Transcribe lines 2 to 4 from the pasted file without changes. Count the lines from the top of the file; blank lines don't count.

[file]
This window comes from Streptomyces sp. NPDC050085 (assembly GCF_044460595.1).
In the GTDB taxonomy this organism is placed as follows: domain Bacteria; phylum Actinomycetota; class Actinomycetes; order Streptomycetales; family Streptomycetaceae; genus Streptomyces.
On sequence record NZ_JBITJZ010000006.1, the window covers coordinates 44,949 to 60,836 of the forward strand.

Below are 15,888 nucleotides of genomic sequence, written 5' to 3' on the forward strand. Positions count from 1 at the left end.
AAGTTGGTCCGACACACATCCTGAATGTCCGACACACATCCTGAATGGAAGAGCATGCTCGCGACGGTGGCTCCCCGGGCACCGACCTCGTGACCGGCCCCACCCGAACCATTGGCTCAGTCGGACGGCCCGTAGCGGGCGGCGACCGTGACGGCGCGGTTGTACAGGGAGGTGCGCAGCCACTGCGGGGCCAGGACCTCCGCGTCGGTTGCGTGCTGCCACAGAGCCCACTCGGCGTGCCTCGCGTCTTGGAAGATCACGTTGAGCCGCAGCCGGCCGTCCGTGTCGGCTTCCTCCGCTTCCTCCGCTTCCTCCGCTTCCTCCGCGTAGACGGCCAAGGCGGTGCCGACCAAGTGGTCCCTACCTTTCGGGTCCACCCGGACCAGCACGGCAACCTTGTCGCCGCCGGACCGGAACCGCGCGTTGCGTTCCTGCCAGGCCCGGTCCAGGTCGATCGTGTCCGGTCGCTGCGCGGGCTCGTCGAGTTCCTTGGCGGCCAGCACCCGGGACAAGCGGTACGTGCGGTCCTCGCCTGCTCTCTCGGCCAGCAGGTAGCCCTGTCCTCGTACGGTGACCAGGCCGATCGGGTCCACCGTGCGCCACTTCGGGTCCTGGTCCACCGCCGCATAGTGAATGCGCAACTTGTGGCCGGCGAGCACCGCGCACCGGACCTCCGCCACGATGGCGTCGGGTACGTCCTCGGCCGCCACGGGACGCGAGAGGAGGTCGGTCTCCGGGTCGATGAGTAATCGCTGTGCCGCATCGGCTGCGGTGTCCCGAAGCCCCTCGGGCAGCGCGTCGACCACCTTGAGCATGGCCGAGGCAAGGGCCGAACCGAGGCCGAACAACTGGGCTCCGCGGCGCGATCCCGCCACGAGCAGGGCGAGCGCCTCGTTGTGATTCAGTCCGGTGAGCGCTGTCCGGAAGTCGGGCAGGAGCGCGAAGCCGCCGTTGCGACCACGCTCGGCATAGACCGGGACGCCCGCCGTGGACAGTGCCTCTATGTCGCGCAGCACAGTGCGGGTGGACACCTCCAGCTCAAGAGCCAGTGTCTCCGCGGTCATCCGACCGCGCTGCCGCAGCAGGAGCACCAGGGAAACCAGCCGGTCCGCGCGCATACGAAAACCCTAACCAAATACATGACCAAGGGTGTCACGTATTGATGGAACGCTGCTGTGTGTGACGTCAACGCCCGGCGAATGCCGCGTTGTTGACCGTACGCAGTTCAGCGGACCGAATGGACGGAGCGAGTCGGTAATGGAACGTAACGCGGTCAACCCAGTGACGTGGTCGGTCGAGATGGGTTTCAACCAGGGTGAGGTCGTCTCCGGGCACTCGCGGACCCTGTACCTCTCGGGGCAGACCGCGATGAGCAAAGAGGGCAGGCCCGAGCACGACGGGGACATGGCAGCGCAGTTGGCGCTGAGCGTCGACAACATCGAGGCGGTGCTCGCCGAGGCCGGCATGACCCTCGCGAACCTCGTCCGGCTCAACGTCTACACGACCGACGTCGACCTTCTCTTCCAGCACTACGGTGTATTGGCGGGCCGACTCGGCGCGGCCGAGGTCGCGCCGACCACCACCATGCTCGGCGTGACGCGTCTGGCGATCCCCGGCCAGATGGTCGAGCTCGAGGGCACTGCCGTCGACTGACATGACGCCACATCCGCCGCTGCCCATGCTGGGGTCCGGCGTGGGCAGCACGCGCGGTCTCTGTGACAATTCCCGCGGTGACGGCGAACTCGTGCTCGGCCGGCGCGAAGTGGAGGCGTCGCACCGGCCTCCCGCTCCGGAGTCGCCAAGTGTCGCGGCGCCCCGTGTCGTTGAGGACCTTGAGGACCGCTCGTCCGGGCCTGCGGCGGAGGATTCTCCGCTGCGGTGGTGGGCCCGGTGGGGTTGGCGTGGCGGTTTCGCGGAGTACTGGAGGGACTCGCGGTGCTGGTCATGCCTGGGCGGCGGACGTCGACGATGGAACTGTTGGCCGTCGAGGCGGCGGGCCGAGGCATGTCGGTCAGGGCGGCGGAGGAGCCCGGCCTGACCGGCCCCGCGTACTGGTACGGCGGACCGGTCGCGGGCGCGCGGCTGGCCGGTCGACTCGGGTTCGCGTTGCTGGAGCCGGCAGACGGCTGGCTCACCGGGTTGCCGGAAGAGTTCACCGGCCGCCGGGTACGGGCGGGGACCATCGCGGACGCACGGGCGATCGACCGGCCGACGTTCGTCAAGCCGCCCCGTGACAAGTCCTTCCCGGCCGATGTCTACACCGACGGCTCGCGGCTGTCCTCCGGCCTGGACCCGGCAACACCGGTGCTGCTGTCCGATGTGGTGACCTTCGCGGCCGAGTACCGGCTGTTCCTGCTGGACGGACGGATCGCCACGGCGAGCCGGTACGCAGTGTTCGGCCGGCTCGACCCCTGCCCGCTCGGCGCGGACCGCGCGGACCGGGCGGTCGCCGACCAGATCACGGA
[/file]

In the GTDB taxonomy this organism is placed as follows: domain Bacteria; phylum Actinomycetota; class Actinomycetes; order Streptomycetales; family Streptomycetaceae; genus Streptomyces.
On sequence record NZ_JBITJZ010000006.1, the window covers coordinates 44,949 to 60,836 of the forward strand.

Below are 15,888 nucleotides of genomic sequence, written 5' to 3' on the forward strand. Positions count from 1 at the left end.